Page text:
The Heat is serious about adding another shooting guard and a big man if it can find two good ones willing to take the veteran’s minimum. After recently working out Jordan Hamilton (who signed with Toronto) and Chris Douglas-Roberts, the Heat also has inquired about Leandro Barbosa and Jordan Crawford, who both hold appeal to Miami.
Among power rotation players, the Heat has shown interest in Emeka Okafor and has considered Ekpe Udoh. Preliminary inquiries were made on Andray Blatche and Jason Maxiell. Agent David Falk said he talked to the Heat about Elton Brand but that Brand is unlikely to end up here.
When you pick up a veteran minimum player at this point in the summer, you mostly get what you are paying for. Teams try to find a guy who maybe is poised for a bit of a bounce-back year and roll the dice, but the bottom line is most of the quality guys are off the board. And to add to the fun, most of the veterans still on the board are convinced they are worth more than the minimum they are being offered.
The Heat have a rotation that should solidly land them in the playoffs in the East — with Wade, Bosh and the addition of Luol Deng they can keep playing the small ball, space-and-pace system they have the last few years. It’s not going to be the same, but it can win games because they still have some talent. Don’t see them lasting long in the postseason, but they should comfortably make it.
But they sure could use a little more depth.
Damian Lillard’s goal in meeting with Trail Blazers owner Paul Allen: ‘Spark that urgency’
Lillard, in an interview with Rachel Nichols of ESPN:
It was just me showing urgency, spark that urgency, figure out, “OK, what do we have to do?” We’re a five, six seed. What do we got to do to make the jump? If you don’t have a line of communication with people who can make the changes or the people who can make impact for things happening for the better, then you’re just going out there playing.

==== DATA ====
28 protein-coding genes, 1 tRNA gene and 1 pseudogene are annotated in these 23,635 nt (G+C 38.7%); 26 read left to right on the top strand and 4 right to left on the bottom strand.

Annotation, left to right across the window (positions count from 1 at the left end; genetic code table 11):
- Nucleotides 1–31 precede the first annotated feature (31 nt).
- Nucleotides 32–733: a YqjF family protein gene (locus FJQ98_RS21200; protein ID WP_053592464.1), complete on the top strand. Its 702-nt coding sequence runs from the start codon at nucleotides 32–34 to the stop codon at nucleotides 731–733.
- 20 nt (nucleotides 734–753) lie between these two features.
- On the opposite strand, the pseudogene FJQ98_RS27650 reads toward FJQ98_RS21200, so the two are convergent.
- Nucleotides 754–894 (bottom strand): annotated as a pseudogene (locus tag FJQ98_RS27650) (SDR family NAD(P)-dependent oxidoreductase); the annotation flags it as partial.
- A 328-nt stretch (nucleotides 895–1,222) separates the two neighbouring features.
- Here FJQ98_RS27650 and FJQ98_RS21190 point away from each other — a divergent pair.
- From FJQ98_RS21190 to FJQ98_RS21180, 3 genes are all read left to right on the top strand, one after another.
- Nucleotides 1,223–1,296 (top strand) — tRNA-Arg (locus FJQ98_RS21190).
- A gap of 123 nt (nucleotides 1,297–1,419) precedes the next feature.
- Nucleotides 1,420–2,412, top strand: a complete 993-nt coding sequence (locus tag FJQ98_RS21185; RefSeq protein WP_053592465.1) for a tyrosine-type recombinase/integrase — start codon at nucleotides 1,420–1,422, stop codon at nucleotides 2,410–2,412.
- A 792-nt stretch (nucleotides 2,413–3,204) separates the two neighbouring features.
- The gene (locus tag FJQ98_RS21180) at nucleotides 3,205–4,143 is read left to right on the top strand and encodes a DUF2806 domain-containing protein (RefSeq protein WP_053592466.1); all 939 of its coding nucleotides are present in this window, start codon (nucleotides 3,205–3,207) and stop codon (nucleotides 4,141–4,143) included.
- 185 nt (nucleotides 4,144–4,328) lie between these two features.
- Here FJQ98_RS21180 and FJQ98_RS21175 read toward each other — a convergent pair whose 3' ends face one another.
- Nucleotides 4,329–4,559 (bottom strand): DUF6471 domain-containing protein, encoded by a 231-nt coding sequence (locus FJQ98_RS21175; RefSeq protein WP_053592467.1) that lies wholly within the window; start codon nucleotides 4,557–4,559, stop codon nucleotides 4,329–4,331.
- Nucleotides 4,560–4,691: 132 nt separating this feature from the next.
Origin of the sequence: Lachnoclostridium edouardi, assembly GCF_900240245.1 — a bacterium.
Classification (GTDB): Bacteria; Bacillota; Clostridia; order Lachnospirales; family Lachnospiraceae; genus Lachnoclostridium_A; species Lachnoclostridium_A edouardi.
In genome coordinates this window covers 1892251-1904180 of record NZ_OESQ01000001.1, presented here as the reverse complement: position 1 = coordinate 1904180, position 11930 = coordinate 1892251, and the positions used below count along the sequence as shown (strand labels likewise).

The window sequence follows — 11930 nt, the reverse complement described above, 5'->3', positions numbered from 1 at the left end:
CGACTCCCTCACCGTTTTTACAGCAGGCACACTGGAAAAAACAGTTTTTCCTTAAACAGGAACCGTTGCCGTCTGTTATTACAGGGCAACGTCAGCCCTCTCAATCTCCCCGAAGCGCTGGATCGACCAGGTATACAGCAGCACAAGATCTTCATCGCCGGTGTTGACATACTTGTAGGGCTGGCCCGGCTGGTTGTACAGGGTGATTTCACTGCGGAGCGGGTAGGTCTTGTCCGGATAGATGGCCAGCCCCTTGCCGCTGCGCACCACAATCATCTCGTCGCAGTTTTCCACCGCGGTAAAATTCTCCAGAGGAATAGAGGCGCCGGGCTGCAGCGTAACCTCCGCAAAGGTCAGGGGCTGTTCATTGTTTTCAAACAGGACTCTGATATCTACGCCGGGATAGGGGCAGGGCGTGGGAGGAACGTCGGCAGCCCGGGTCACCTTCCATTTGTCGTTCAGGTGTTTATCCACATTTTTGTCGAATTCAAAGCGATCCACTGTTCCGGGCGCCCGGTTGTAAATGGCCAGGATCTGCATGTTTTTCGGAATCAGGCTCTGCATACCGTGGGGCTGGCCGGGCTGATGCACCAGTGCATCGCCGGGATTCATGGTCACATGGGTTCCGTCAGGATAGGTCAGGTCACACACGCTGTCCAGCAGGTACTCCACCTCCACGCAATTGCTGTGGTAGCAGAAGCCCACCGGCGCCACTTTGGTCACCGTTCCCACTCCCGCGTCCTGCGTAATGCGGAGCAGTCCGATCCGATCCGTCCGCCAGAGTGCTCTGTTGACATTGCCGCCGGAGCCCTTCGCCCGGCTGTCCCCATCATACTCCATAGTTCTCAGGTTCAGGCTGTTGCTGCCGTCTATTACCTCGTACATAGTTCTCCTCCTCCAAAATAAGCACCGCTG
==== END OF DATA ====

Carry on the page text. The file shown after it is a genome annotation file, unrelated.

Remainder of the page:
IT WAS DECEMBER 2016 when Archibald learned of his diagnosis, during a free screening at the New York offices of the NBPA. And now, more than a year later, he’s still reeling from the news.
“What I have is really rare,” he says. “There’s no pills, nothing they have found that works. I’m being tested all the time, just hoping, you know?
“My [heart] could go any minute. But I’m not ready for that. I want to be around for a long time.”
The medical community has had little success solving the riddle of amyloidosis. For those who suffer from it, aside from participating in clinical trials, or the possibility of a heart transplant, which at Archibald’s age may not be viable, there isn’t much that can be done.
We celebrated Archibald’s 69th birthday last fall with this highlight video. If you’re not familiar with the 6-foot-1 guard’s exciting game, get acquainted:
Hopefully, Archibald gets his wish and sticks around a long time.